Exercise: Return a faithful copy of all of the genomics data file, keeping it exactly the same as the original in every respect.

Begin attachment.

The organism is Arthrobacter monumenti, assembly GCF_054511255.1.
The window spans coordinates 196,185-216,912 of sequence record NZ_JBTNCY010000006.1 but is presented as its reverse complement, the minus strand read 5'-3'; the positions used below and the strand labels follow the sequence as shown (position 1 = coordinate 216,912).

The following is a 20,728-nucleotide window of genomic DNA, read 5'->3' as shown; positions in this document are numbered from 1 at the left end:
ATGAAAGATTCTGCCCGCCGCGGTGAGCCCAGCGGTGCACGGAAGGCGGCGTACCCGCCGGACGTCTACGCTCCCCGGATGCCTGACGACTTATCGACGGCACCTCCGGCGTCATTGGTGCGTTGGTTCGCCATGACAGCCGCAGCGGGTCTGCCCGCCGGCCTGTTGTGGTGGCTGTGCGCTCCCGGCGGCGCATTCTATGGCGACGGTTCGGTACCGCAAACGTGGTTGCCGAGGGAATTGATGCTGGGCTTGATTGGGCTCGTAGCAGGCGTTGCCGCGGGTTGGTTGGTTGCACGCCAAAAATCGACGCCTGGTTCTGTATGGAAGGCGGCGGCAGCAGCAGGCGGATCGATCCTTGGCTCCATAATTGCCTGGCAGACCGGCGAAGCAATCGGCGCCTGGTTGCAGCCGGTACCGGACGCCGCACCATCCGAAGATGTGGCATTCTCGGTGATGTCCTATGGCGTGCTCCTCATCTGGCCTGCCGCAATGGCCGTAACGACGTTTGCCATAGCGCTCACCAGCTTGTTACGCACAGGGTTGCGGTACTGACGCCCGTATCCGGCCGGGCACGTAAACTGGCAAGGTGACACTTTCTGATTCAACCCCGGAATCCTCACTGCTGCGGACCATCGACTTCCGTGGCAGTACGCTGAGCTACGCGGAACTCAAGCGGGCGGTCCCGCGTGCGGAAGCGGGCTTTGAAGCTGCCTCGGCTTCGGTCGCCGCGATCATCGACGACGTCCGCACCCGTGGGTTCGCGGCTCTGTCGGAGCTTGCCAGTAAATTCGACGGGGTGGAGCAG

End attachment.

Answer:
The organism is Arthrobacter monumenti, assembly GCF_054511255.1.
The window spans coordinates 196,185-216,912 of sequence record NZ_JBTNCY010000006.1 but is presented as its reverse complement, the minus strand read 5'-3'; the positions used below and the strand labels follow the sequence as shown (position 1 = coordinate 216,912).

The following is a 20,728-nucleotide window of genomic DNA, read 5'->3' as shown; positions in this document are numbered from 1 at the left end:
ATGAAAGATTCTGCCCGCCGCGGTGAGCCCAGCGGTGCACGGAAGGCGGCGTACCCGCCGGACGTCTACGCTCCCCGGATGCCTGACGACTTATCGACGGCACCTCCGGCGTCATTGGTGCGTTGGTTCGCCATGACAGCCGCAGCGGGTCTGCCCGCCGGCCTGTTGTGGTGGCTGTGCGCTCCCGGCGGCGCATTCTATGGCGACGGTTCGGTACCGCAAACGTGGTTGCCGAGGGAATTGATGCTGGGCTTGATTGGGCTCGTAGCAGGCGTTGCCGCGGGTTGGTTGGTTGCACGCCAAAAATCGACGCCTGGTTCTGTATGGAAGGCGGCGGCAGCAGCAGGCGGATCGATCCTTGGCTCCATAATTGCCTGGCAGACCGGCGAAGCAATCGGCGCCTGGTTGCAGCCGGTACCGGACGCCGCACCATCCGAAGATGTGGCATTCTCGGTGATGTCCTATGGCGTGCTCCTCATCTGGCCTGCCGCAATGGCCGTAACGACGTTTGCCATAGCGCTCACCAGCTTGTTACGCACAGGGTTGCGGTACTGACGCCCGTATCCGGCCGGGCACGTAAACTGGCAAGGTGACACTTTCTGATTCAACCCCGGAATCCTCACTGCTGCGGACCATCGACTTCCGTGGCAGTACGCTGAGCTACGCGGAACTCAAGCGGGCGGTCCCGCGTGCGGAAGCGGGCTTTGAAGCTGCCTCGGCTTCGGTCGCCGCGATCATCGACGACGTCCGCACCCGTGGGTTCGCGGCTCTGTCGGAGCTTGCCAGTAAATTCGACGGGGTGGAGCAG